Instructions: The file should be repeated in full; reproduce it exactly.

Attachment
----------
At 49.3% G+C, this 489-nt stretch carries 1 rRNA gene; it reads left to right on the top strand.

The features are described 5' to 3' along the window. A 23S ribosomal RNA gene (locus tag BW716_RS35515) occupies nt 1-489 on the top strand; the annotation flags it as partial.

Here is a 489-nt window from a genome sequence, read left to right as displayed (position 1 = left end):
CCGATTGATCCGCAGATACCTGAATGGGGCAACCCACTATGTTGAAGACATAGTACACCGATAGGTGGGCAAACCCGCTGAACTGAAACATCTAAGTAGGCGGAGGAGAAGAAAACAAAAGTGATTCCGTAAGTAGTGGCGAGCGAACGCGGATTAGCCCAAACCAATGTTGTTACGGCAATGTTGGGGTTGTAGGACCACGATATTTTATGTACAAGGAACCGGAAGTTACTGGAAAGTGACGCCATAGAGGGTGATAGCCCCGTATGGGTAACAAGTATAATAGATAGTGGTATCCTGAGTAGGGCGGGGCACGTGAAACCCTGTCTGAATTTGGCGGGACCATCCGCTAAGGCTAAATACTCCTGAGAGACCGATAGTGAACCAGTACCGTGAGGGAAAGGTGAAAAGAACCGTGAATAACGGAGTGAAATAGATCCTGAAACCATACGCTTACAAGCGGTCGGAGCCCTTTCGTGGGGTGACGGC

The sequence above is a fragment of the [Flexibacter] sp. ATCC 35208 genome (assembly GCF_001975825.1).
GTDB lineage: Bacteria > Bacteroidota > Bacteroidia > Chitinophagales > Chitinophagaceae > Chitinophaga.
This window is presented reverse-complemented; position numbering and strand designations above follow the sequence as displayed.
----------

At 49.3% G+C, this 489-nt stretch carries 1 rRNA gene; it reads left to right on the top strand.

The features are described 5' to 3' along the window. A 23S ribosomal RNA gene (locus tag BW716_RS35515) occupies nt 1-489 on the top strand; the annotation flags it as partial.

Here is a 489-nt window from a genome sequence, read left to right as displayed (position 1 = left end):
CCGATTGATCCGCAGATACCTGAATGGGGCAACCCACTATGTTGAAGACATAGTACACCGATAGGTGGGCAAACCCGCTGAACTGAAACATCTAAGTAGGCGGAGGAGAAGAAAACAAAAGTGATTCCGTAAGTAGTGGCGAGCGAACGCGGATTAGCCCAAACCAATGTTGTTACGGCAATGTTGGGGTTGTAGGACCACGATATTTTATGTACAAGGAACCGGAAGTTACTGGAAAGTGACGCCATAGAGGGTGATAGCCCCGTATGGGTAACAAGTATAATAGATAGTGGTATCCTGAGTAGGGCGGGGCACGTGAAACCCTGTCTGAATTTGGCGGGACCATCCGCTAAGGCTAAATACTCCTGAGAGACCGATAGTGAACCAGTACCGTGAGGGAAAGGTGAAAAGAACCGTGAATAACGGAGTGAAATAGATCCTGAAACCATACGCTTACAAGCGGTCGGAGCCCTTTCGTGGGGTGACGGC

The sequence above is a fragment of the [Flexibacter] sp. ATCC 35208 genome (assembly GCF_001975825.1).
GTDB lineage: Bacteria > Bacteroidota > Bacteroidia > Chitinophagales > Chitinophagaceae > Chitinophaga.
This window is presented reverse-complemented; position numbering and strand designations above follow the sequence as displayed.